In order to measure the absolute value of the path length difference, (R1-R2), i.e. without ambiguities at integral multiples of one wavelength, a frequency modulation of the transmitted signals from the ground to the air is utilized. Illustrated in FIG. 7A, the frequency modulated signal alternately sweeps between an upper plateau frequency 33 and a lower plateau frequency 34 with a period T, shown as 35, of about 50 msec or a repetition frequency of 20 Hz. The upper plateau frequency is about 250 MHz above the center frequency fc and the lower plateau frequency is about 250 MHz below the center frequency fc. The frequency sweep from the lower to the upper plateau frequencies 36 is given by the formula: ##EQU1## where P is the time to sweep between the lower to upper plateau frequency, about 15 msec and U(t) is a unit step at time t=0. A similar transition is used between the upper and lower plateau frequencies. The smooth transition between the plateau frequencies is designed to minimize the phase tracking error in the phase-locked-loops which must track the frequency deviations.
Shown in FIG. 7B are the phase excursions which correspond to the frequency modulation of FIG. 7A. Since phase is the integral of frequency with respect to time, i.e., φ=k∫fdt, the plateau frequencies in FIG. 7A are represented as lines of constant slope 37 in FIG. 7B.
In order to illustrate the technique used for unambiguously measuring the path length difference R1-R2, assume that the signal received at the aircraft via path R1 is represented as φ1, the solid line in FIG. 7B. In like manner the signal received via path R2 is represented as φ2, the dotted lines. Signal φ2 is delayed by a time difference 38 relative to φ1 by the additional propagation path of R2, i.e., R2>R1. FIG. 7B shows the phase difference Δφ=(φ1-φ2) 39, as a function of time. This is also illustrated in FIG. 7C where the phase difference Δφ=(φ1-φ2), shown as 39 in FIG. 7B, is plotted as a function of time. For the frequency deviation of ±250 MHz, the phase difference has a peak-to-peak deviation of 15° per inch of path length difference. Reversal of the sign of the phase difference waveform of FIG. 7C indicates that R1>R2.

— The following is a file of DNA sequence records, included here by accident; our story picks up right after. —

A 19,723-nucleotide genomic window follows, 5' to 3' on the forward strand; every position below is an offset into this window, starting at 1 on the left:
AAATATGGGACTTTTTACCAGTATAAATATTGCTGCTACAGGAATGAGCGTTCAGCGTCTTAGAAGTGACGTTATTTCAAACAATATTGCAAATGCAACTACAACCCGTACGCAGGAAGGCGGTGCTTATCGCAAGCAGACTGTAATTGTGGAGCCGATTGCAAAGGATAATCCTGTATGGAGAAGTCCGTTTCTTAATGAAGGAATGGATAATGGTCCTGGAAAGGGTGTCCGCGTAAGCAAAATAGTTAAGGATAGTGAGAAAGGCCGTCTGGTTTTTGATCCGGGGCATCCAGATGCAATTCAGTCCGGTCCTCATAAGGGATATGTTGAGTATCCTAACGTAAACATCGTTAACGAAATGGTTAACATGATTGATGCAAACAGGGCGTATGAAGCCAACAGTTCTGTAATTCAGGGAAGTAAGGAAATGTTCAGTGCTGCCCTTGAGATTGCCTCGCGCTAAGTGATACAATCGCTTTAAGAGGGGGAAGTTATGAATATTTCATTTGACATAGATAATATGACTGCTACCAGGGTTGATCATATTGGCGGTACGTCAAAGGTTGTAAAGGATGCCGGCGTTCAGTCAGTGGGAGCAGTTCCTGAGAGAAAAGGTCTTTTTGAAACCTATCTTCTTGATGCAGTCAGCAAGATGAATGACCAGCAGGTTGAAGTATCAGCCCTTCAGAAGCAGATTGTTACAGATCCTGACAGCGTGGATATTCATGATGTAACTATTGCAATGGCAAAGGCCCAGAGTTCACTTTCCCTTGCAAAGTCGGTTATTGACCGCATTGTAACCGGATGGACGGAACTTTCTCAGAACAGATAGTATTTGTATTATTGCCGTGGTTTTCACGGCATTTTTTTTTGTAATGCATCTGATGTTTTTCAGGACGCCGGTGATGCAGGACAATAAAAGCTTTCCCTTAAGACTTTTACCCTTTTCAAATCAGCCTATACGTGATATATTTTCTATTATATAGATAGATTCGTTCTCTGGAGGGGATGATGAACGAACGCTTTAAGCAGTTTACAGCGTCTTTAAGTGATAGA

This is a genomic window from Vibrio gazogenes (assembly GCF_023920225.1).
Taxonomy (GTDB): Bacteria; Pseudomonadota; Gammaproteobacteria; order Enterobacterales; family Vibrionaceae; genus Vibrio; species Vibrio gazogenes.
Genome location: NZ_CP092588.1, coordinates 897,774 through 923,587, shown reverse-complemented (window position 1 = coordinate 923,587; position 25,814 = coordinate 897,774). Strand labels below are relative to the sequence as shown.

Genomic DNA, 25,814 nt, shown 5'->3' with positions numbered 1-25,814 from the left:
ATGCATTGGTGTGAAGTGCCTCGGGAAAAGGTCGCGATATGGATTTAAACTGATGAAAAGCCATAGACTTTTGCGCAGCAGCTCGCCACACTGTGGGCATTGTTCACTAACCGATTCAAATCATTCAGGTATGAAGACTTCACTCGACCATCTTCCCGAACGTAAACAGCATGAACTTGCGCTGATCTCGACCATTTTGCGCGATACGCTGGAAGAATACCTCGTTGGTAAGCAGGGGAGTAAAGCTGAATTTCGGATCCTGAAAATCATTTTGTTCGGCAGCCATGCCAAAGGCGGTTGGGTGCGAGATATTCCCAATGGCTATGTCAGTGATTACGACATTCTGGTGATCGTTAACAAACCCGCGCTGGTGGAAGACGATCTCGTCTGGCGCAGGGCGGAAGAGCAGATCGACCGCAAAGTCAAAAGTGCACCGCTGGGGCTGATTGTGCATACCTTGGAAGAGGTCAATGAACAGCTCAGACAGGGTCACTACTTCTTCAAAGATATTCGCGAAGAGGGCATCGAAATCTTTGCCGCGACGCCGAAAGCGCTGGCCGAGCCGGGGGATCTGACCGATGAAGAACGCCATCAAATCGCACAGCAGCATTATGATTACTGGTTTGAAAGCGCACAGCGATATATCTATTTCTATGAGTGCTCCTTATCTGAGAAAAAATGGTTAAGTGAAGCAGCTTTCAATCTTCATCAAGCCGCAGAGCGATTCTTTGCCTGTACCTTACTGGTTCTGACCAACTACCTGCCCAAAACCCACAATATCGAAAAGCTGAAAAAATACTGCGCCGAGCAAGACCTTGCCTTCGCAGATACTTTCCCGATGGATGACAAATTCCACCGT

Illustrated in FIG. 7D are the phase excursions experienced by path length differences of one inch and two inches due to the frequency deviations of ±250 MHz.
Airborne Electronic Equipment
Shown in FIG. 8A are the major airborne electronic components used to extract the instanteous position and velocity of the aircraft.
The phase-locked-loop receiver 23 phase locks to the master transmitter signal and produces an intermediate frequency spectrum in which pairs of sidebands, one pair from each ground transmitter, are transmitted to the analog signal conditioner. Each pair has a phase modulation produced by the path length difference between the master transmitter and the slave transmitter and by the change in path length difference produced by aircraft motions. FIG. 8B is an intermediate frequency spectrum. The master transmit signal is at the center of the spectrum and the pairs of sidebands from the slave stations are symmetrically positioned above and below the master transmit frequency. The hashed areas represent the phase/frequency modulation which is produced by the frequency sweep and by aircraft motion.
The analog signal conditioner 24 accepts the intermediate frequency pairs of sidebands from each slave transmitter and generates a signal which is at the average phase/frequency of the two sidebands. The outputs of the analog signal conditioner comprises seven signals, respectively originating in each slave transmitter plus the master transmitter signal. All signals are at the same nominal frequency as the master transmitter intermediate frequency signal. The path length difference and change of path length difference between the master and slave stations are represented as variations in phase. The six slave signals represent path length differences (R0-R1), (R0-R2), (R0-R3), (R0-R4), (R0-R5) and (R0-R6) where R0 is the distance between the master antenna and the aircraft. The phase-to-digital converter accepts the six outputs from the analog signal conditioner and continuously counts the phase difference between selected pairs of these signals as a function of time. The phase-to-digital converter is a special reversible counter specifically designed to make a continuous count of phase difference and which is sampled in real time during the upper and lower plateau periods. As an example, in order to extract the azimuthal path length difference, (R1-R2), a phase to digital converter would accept the two signals (R0-R1) and (R0-R2) and count the phase difference between these two signals which corresponds to (R1-R2). The reversible counter has a least significant bit of 1.4 degrees which represents about 0.1 inches of path length difference.
The digital signal processor 26 performs several mathematical calculations to extract the position and velocity data from the phase-to-digital converter digital words. These calculations are:
1. Transversal Filtering--Extracting the absolute value of path length difference between any two transmitters and the aircraft. (Absolute value of path length difference refers to a magnitude of path length difference, either positive or negative, which does not have ambiguities at multiples of one wavelength).
2. Updating--Projecting the absolute value of path length difference at the output of the transversal filter to a future time.
3. Averaging--Finding the average value of several updated outputs of the transversal filter which have been updated to a common time. This averaging significantly reduces the random error associated with a single transversal filter output word.